Frederick M. Brown

Bill Cawley in the Leek Post & Times, on “The enigma of an eccentric artist”

“a Leek mystery … an artist named Frederick Murray von Kalkreith Brown, an eccentric artist of seascapes … I believe the artist was really named Frederich Murray von Kalckreuth Braun … He died in September 1933 attempting to rescue a painting [from a fire] but what led him to come to Leek will remain a mystery.”

Valda and others on Rootsweb kindly looked up the census material a decade ago. I summarise the long thread, in narrative form:

* A “Frederick Murray Von Kalckrieth Brown” was born 1856 in Islington.

Birth dates can be a year astray, since it was common to delay registration of male births due to the high likelihood of death for boys. The birth may have been 1855, but not registered until 1856 when the boy was thriving. I’m guessing it’s possible that “Kalckrieth Brown” was a convenient Anglicisation of his family’s German “Kalckreuth Braun”, but then why not also drop the “von”? Possibly because, to English ears, a “von” indicated the chance of some noble title?

* Married in Shoreditch in 1880. He is listed on the 1881 census as “Fredk. M. Brown”, his trade a Battersea watercolour artist.

* At 1891 he’s living at “9 Bleak Street, Burslem, Staffordshire” with his growing family. That street would today be classed as being just over the border into Cobridge rather than Burslem. He works there as an “Artist and Designer”, presumably for one of the local pottery manufacturers. He moved to Burslem around 1889 or 1890, judging by the birth date and place of his one-year old son Leo B. Brown.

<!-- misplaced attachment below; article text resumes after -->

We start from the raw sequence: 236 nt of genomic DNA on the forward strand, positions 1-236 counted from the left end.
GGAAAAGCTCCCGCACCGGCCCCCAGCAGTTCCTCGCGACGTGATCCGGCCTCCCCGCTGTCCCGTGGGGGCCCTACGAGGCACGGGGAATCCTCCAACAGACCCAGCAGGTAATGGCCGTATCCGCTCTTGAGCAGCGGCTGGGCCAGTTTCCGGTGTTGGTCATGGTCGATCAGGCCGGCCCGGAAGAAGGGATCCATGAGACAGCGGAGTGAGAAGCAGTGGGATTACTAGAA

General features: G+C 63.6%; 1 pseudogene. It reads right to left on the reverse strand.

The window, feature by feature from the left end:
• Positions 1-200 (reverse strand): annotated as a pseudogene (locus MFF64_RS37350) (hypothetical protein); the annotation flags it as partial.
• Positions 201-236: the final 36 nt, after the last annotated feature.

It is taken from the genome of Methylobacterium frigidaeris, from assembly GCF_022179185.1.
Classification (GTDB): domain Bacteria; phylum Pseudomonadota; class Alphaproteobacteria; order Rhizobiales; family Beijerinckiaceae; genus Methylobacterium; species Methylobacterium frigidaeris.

* If he retired in 1920 at age 65, then he and his wife may well have chosen the nearby town of Leek as the place of his retirement.

Not to be confused with Patrick von Kalckreuth (1892–1970), the leading German maritime painter of seascapes. Or with the influential London artist and teacher Frederick Brown (1851-1941). Nor with F. M. Brown the famous Pre-Raphaelite painter.

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Entering the public domain in early 2018

Some interesting authors going into the public domain in early 2018, having died in 1947:


Horror:

Arthur Machen. (The biggest name for 2018).

Emilio Carrere (The Tower of the Seven Hunchbacks, later a cult film).

Laurence D’Orsay (wrote some ghost stories, had two stories in Weird Tales in the mid 1920s).


Science fiction:

J. D. Beresford (prolific novelist, admirer and imitator of H.G. Wells — though with less ‘megaphone socialism’ and more human sympathy. Apparently an influence on Stapledon. His The Hampdenshire Wonder sounds very similar to Wells’s The Wonderful Visit and appears to anticipate The Midwich Cuckoos. Also wrote ghost/mystery stories).

M. P. Shiel (The Purple Cloud, a landmark in science fiction, and a number of fantastical stories such as “The Pale Ape”. Lovecraft thought his “The House of Sounds”… “the most haunting thing I have read in a decade.” when he read Shiel circa 1923).

John Ulrich Giesy (wrote stories for the Munsey proto-pulps and early 1920s pulps).


English rural supernatural/magic:

Forrest Reid (his finely-written Tom “trilogy partakes heavily of the marvellous, involving nature worship, guardian angels, ghosts, magic arts and the bridging of the dream and real worlds”).

Hugh John Lofting (the Doctor Dolittle series, and the historical novel The Twilight of Magic about medieval England transitioning from magic to science).

Charles Henry Cannell (wrote as Jack Mann the ‘Gees’ series of rural supernatural detective novels, in which Gees battles warlocks and werewolves. Also a classic telling of the Adventures of Robin Hood for children).

Herbert Asquith (Wind’s End was the first novel of this son of the Prime Minister, “a novel of violence, mystery and crime detection” in rural England … “also a touch of the mystical here” … “unusually good in rustic characters”).


Adventure and true-life:

Emma Orczy (series of Scarlet Pimpernel novels and stories).

E. M. Hull (desert adventure novels).

John Alden Loring (African Adventure Stories, written from first-hand experience as a field naturalist).

James Willard Schultz (sympathetic and ethnologically-accurate adventure novels of American Indian life and fur traders in the Old West).

Alan Sullivan (lost world novel, and a minor fantasy novel).

Charles Nordhoff (gritty sea adventure in the Mutiny on the Bounty trilogy of novels).

‘Captain Dingle’ (authentic sea adventure stories written for the Munsey-era proto-pulps by a veteran sailor).